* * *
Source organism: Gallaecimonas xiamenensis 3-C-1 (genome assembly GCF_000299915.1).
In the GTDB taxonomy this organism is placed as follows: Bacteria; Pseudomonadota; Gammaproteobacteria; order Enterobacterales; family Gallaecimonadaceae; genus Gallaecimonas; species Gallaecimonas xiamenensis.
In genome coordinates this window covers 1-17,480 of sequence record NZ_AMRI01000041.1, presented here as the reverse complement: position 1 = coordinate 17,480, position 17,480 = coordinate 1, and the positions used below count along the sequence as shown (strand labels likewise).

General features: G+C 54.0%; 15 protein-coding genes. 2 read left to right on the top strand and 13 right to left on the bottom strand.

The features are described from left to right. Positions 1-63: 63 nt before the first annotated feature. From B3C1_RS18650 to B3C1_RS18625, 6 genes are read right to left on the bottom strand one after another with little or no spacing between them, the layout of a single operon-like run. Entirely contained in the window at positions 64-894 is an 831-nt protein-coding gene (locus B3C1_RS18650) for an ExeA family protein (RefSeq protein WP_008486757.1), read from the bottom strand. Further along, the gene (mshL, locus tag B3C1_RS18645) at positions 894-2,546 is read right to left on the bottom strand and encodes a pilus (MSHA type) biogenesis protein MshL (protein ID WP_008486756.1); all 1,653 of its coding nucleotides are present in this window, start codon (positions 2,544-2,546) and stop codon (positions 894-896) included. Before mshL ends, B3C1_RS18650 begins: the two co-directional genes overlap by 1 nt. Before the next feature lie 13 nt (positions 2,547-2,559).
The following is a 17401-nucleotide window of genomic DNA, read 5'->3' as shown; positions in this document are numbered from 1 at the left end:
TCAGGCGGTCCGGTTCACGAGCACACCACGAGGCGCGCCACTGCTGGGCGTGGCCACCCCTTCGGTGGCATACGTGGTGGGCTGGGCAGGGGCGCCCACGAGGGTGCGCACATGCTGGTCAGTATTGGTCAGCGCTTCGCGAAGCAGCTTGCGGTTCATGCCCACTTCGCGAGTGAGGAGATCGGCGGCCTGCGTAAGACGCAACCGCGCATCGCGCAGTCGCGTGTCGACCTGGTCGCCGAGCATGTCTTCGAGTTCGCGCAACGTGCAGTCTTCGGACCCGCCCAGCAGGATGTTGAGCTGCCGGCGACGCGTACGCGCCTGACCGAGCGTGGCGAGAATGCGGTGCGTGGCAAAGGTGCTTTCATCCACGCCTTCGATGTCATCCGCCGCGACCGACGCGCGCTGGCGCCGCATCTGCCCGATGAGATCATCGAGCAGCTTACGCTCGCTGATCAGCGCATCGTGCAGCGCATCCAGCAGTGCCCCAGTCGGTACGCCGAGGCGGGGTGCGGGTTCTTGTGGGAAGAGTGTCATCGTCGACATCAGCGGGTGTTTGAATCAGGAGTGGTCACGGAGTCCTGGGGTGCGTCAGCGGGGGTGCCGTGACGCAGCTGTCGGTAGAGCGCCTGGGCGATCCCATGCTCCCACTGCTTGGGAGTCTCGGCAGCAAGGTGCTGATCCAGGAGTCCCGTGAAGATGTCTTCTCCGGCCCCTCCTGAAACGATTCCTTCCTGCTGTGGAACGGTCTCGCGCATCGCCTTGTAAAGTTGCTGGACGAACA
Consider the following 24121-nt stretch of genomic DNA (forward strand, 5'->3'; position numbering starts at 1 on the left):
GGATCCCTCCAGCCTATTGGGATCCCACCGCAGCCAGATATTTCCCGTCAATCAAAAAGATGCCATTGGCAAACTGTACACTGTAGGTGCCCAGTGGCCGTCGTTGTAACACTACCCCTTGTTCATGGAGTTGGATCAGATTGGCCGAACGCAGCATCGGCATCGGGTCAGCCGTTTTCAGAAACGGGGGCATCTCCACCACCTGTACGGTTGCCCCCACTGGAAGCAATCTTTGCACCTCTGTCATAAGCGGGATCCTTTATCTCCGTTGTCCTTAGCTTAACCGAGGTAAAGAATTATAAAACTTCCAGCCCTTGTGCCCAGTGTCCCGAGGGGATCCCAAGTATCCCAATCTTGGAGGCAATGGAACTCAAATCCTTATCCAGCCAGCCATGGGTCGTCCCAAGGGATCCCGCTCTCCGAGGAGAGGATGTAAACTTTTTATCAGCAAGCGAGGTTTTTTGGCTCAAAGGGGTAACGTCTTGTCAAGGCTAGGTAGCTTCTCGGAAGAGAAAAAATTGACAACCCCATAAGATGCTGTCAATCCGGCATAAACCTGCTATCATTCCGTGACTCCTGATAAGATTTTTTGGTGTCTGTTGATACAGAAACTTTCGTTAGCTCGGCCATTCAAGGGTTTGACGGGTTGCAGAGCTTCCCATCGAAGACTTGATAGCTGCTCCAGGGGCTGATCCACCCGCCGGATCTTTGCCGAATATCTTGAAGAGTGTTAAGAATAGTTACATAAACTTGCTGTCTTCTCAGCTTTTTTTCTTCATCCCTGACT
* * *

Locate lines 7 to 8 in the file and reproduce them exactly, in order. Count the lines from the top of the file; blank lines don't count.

TCAGGCGGTCCGGTTCACGAGCACACCACGAGGCGCGCCACTGCTGGGCGTGGCCACCCCTTCGGTGGCATACGTGGTGGGCTGGGCAGGGGCGCCCACGAGGGTGCGCACATGCTGGTCAGTATTGGTCAGCGCTTCGCGAAGCAGCTTGCGGTTCATGCCCACTTCGCGAGTGAGGAGATCGGCGGCCTGCGTAAGACGCAACCGCGCATCGCGCAGTCGCGTGTCGACCTGGTCGCCGAGCATGTCTTCGAGTTCGCGCAACGTGCAGTCTTCGGACCCGCCCAGCAGGATGTTGAGCTGCCGGCGACGCGTACGCGCCTGACCGAGCGTGGCGAGAATGCGGTGCGTGGCAAAGGTGCTTTCATCCACGCCTTCGATGTCATCCGCCGCGACCGACGCGCGCTGGCGCCGCATCTGCCCGATGAGATCATCGAGCAGCTTACGCTCGCTGATCAGCGCATCGTGCAGCGCATCCAGCAGTGCCCCAGTCGGTACGCCGAGGCGGGGTGCGGGTTCTTGTGGGAAGAGTGTCATCGTCGACATCAGCGGGTGTTTGAATCAGGAGTGGTCACGGAGTCCTGGGGTGCGTCAGCGGGGGTGCCGTGACGCAGCTGTCGGTAGAGCGCCTGGGCGATCCCATGCTCCCACTGCTTGGGAGTCTCGGCAGCAAGGTGCTGATCCAGGAGTCCCGTGAAGATGTCTTCTCCGGCCCCTCCTGAAACGATTCCTTCCTGCTGTGGAACGGTCTCGCGCATCGCCTTGTAAAGTTGCTGGACGAACA
Consider the following 24121-nt stretch of genomic DNA (forward strand, 5'->3'; position numbering starts at 1 on the left):